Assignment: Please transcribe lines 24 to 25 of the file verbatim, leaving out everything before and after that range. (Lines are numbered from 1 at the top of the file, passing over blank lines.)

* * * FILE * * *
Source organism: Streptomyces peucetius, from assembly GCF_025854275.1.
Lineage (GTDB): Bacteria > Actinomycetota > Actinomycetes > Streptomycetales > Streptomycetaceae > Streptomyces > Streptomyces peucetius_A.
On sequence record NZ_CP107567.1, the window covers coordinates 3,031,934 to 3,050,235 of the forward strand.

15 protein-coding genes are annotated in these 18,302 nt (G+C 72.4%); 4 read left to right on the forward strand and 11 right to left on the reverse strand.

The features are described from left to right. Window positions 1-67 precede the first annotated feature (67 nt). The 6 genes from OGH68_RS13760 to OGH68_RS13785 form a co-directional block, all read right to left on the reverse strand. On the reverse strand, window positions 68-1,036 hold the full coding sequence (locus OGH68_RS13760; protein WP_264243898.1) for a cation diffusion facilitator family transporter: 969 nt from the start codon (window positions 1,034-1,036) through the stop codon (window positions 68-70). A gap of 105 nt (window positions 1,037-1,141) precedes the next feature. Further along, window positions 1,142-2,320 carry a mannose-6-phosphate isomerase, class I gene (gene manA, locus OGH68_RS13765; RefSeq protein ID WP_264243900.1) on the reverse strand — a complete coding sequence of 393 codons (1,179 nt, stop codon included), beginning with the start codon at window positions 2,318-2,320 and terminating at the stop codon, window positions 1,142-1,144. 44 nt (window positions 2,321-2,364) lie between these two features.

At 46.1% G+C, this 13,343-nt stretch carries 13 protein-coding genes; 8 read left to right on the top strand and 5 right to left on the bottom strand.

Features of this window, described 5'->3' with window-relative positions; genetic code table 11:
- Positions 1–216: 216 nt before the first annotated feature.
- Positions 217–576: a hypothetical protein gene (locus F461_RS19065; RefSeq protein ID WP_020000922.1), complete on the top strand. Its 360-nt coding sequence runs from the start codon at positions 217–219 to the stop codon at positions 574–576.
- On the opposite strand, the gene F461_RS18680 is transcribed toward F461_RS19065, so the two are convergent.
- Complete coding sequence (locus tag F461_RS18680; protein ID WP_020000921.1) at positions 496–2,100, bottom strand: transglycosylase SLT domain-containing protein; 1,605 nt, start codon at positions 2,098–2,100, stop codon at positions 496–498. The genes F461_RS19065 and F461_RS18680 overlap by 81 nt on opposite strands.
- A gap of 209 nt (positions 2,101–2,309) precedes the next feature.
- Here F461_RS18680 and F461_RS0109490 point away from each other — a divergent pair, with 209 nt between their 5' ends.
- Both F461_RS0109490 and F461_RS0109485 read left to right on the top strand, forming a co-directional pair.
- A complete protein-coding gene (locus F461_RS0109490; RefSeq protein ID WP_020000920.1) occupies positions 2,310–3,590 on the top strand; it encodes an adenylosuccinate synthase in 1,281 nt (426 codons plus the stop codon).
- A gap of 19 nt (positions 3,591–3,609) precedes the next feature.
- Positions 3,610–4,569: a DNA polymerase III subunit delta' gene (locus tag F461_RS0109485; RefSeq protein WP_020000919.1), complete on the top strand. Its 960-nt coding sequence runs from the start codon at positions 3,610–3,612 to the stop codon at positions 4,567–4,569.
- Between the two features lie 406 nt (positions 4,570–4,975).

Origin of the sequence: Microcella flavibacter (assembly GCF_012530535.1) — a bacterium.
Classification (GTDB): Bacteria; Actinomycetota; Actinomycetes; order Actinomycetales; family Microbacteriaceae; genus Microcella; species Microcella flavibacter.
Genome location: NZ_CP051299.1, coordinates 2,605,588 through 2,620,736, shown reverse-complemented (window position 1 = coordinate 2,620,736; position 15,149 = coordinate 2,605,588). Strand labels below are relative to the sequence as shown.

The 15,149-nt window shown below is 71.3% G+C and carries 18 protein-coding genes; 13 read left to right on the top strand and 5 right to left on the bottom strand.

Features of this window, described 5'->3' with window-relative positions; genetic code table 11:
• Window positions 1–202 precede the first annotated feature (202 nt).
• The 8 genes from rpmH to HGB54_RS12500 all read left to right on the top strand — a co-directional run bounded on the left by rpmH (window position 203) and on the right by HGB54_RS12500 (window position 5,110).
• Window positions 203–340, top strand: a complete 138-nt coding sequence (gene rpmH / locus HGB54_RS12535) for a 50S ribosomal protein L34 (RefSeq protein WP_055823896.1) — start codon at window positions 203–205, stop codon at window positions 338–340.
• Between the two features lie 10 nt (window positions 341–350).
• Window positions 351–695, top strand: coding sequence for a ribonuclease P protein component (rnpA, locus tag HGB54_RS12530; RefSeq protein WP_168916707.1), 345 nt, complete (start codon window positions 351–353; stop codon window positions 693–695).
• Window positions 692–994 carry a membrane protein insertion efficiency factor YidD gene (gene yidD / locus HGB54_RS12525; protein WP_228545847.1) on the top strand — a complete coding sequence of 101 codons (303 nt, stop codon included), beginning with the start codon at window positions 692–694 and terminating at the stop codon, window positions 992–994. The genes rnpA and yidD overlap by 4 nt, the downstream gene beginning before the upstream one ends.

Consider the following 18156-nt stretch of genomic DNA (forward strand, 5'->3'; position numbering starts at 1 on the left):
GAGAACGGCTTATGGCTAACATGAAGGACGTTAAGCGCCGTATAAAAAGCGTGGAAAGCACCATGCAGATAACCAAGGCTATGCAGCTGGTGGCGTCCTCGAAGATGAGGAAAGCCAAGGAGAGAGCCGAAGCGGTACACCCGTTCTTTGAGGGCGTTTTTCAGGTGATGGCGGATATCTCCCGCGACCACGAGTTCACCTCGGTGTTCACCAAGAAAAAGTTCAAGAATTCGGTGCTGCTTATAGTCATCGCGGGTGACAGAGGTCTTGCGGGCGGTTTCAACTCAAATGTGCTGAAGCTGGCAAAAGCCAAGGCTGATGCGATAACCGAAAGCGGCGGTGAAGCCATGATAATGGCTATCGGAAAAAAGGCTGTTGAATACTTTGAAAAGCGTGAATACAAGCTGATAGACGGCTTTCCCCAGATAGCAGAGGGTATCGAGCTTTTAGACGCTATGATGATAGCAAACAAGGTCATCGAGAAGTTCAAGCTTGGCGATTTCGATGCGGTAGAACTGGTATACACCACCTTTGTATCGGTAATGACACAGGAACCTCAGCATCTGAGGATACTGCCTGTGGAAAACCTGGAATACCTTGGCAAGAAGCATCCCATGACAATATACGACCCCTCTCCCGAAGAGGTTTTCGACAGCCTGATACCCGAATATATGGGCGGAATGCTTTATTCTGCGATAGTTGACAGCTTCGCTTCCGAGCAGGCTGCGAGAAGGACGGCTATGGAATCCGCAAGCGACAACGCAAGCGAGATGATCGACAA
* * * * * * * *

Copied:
• Window positions 1–202 precede the first annotated feature (202 nt).
• The 8 genes from rpmH to HGB54_RS12500 all read left to right on the top strand — a co-directional run bounded on the left by rpmH (window position 203) and on the right by HGB54_RS12500 (window position 5,110).